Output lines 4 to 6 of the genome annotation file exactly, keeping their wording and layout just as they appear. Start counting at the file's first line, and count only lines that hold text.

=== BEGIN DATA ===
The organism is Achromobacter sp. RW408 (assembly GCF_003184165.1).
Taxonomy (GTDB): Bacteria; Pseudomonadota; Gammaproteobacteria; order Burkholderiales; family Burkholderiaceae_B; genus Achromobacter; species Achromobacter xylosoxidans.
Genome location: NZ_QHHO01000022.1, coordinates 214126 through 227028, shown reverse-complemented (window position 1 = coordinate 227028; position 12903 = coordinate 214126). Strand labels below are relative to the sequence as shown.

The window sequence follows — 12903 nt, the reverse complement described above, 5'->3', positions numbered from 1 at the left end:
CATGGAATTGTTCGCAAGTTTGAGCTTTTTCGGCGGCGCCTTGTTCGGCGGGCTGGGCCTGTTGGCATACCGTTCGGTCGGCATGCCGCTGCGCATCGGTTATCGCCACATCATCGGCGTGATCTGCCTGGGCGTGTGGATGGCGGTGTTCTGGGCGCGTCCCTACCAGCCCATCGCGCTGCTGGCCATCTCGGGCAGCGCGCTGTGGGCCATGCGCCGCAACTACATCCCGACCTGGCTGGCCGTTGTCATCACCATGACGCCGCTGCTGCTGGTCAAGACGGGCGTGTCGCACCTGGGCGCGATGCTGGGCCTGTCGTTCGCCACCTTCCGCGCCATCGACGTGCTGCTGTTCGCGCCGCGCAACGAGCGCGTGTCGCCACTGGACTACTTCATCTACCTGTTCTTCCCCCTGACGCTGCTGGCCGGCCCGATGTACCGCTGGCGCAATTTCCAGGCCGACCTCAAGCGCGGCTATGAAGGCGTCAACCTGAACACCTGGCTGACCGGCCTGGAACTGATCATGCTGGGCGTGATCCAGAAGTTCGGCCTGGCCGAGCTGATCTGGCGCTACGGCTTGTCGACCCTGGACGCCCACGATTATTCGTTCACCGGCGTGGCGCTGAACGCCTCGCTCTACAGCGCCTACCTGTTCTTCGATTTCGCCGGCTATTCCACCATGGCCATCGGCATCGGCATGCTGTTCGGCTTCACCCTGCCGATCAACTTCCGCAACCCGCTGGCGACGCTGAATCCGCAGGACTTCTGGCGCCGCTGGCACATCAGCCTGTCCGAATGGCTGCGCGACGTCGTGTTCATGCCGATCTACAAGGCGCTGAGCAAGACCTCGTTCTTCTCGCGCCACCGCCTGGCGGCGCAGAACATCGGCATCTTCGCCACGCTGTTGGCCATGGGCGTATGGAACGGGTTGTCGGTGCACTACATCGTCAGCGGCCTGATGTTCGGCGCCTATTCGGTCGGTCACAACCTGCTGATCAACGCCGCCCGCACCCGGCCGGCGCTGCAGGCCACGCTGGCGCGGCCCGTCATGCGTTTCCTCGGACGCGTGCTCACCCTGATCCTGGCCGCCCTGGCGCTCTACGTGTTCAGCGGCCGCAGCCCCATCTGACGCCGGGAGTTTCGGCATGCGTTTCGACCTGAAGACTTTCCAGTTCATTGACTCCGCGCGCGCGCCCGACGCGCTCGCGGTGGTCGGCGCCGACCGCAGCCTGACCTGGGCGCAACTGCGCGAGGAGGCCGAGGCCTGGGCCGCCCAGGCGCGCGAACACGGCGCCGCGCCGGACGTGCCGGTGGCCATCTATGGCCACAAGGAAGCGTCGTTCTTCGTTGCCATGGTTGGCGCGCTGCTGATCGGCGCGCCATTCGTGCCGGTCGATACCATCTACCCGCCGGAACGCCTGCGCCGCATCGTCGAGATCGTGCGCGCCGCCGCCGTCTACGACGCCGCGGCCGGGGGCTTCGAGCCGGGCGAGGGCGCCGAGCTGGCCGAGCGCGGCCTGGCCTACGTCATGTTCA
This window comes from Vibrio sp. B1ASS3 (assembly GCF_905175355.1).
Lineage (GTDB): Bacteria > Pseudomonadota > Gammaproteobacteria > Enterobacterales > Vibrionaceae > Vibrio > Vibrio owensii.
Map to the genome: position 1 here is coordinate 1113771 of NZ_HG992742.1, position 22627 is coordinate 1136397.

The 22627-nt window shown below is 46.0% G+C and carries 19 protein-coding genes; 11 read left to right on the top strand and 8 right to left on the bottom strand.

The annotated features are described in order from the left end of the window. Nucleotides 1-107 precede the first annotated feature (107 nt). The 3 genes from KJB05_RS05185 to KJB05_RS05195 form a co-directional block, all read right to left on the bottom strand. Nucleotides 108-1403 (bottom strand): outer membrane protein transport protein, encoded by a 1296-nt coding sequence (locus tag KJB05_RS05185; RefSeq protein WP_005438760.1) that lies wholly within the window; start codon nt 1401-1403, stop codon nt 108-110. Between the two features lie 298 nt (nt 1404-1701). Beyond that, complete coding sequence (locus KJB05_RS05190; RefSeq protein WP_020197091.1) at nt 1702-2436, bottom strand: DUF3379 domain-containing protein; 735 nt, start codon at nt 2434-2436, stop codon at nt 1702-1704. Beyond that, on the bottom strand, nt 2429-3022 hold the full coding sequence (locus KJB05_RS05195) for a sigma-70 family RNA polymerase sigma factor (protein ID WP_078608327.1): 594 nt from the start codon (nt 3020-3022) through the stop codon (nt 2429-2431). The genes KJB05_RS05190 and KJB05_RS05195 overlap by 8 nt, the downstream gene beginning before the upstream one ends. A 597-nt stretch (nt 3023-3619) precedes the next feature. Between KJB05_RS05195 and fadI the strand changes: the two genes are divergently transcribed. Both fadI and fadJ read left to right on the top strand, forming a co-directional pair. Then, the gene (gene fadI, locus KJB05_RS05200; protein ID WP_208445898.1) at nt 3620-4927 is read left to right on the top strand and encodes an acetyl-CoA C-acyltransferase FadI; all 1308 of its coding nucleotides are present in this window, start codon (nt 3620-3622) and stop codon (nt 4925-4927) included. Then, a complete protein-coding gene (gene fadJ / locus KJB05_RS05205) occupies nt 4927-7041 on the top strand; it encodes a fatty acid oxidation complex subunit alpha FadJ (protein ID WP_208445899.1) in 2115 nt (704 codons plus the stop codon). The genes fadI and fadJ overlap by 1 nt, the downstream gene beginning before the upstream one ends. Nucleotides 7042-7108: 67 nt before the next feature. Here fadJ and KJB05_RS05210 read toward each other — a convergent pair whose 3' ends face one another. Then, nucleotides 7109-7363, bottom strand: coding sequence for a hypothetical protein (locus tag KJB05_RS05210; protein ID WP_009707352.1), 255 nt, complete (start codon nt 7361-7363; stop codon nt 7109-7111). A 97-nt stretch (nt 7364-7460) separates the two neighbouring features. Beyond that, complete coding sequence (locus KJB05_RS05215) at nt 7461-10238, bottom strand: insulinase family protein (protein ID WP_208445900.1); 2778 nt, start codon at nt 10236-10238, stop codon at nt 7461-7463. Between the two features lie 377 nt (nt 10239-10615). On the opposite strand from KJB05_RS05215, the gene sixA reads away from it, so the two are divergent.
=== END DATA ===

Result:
The window sequence follows — 12903 nt, the reverse complement described above, 5'->3', positions numbered from 1 at the left end:
CATGGAATTGTTCGCAAGTTTGAGCTTTTTCGGCGGCGCCTTGTTCGGCGGGCTGGGCCTGTTGGCATACCGTTCGGTCGGCATGCCGCTGCGCATCGGTTATCGCCACATCATCGGCGTGATCTGCCTGGGCGTGTGGATGGCGGTGTTCTGGGCGCGTCCCTACCAGCCCATCGCGCTGCTGGCCATCTCGGGCAGCGCGCTGTGGGCCATGCGCCGCAACTACATCCCGACCTGGCTGGCCGTTGTCATCACCATGACGCCGCTGCTGCTGGTCAAGACGGGCGTGTCGCACCTGGGCGCGATGCTGGGCCTGTCGTTCGCCACCTTCCGCGCCATCGACGTGCTGCTGTTCGCGCCGCGCAACGAGCGCGTGTCGCCACTGGACTACTTCATCTACCTGTTCTTCCCCCTGACGCTGCTGGCCGGCCCGATGTACCGCTGGCGCAATTTCCAGGCCGACCTCAAGCGCGGCTATGAAGGCGTCAACCTGAACACCTGGCTGACCGGCCTGGAACTGATCATGCTGGGCGTGATCCAGAAGTTCGGCCTGGCCGAGCTGATCTGGCGCTACGGCTTGTCGACCCTGGACGCCCACGATTATTCGTTCACCGGCGTGGCGCTGAACGCCTCGCTCTACAGCGCCTACCTGTTCTTCGATTTCGCCGGCTATTCCACCATGGCCATCGGCATCGGCATGCTGTTCGGCTTCACCCTGCCGATCAACTTCCGCAACCCGCTGGCGACGCTGAATCCGCAGGACTTCTGGCGCCGCTGGCACATCAGCCTGTCCGAATGGCTGCGCGACGTCGTGTTCATGCCGATCTACAAGGCGCTGAGCAAGACCTCGTTCTTCTCGCGCCACCGCCTGGCGGCGCAGAACATCGGCATCTTCGCCACGCTGTTGGCCATGGGCGTATGGAACGGGTTGTCGGTGCACTACATCGTCAGCGGCCTGATGTTCGGCGCCTATTCGGTCGGTCACAACCTGCTGATCAACGCCGCCCGCACCCGGCCGGCGCTGCAGGCCACGCTGGCGCGGCCCGTCATGCGTTTCCTCGGACGCGTGCTCACCCTGATCCTGGCCGCCCTGGCGCTCTACGTGTTCAGCGGCCGCAGCCCCATCTGACGCCGGGAGTTTCGGCATGCGTTTCGACCTGAAGACTTTCCAGTTCATTGACTCCGCGCGCGCGCCCGACGCGCTCGCGGTGGTCGGCGCCGACCGCAGCCTGACCTGGGCGCAACTGCGCGAGGAGGCCGAGGCCTGGGCCGCCCAGGCGCGCGAACACGGCGCCGCGCCGGACGTGCCGGTGGCCATCTATGGCCACAAGGAAGCGTCGTTCTTCGTTGCCATGGTTGGCGCGCTGCTGATCGGCGCGCCATTCGTGCCGGTCGATACCATCTACCCGCCGGAACGCCTGCGCCGCATCGTCGAGATCGTGCGCGCCGCCGCCGTCTACGACGCCGCGGCCGGGGGCTTCGAGCCGGGCGAGGGCGCCGAGCTGGCCGAGCGCGGCCTGGCCTACGTCATGTTCA
This window comes from Vibrio sp. B1ASS3 (assembly GCF_905175355.1).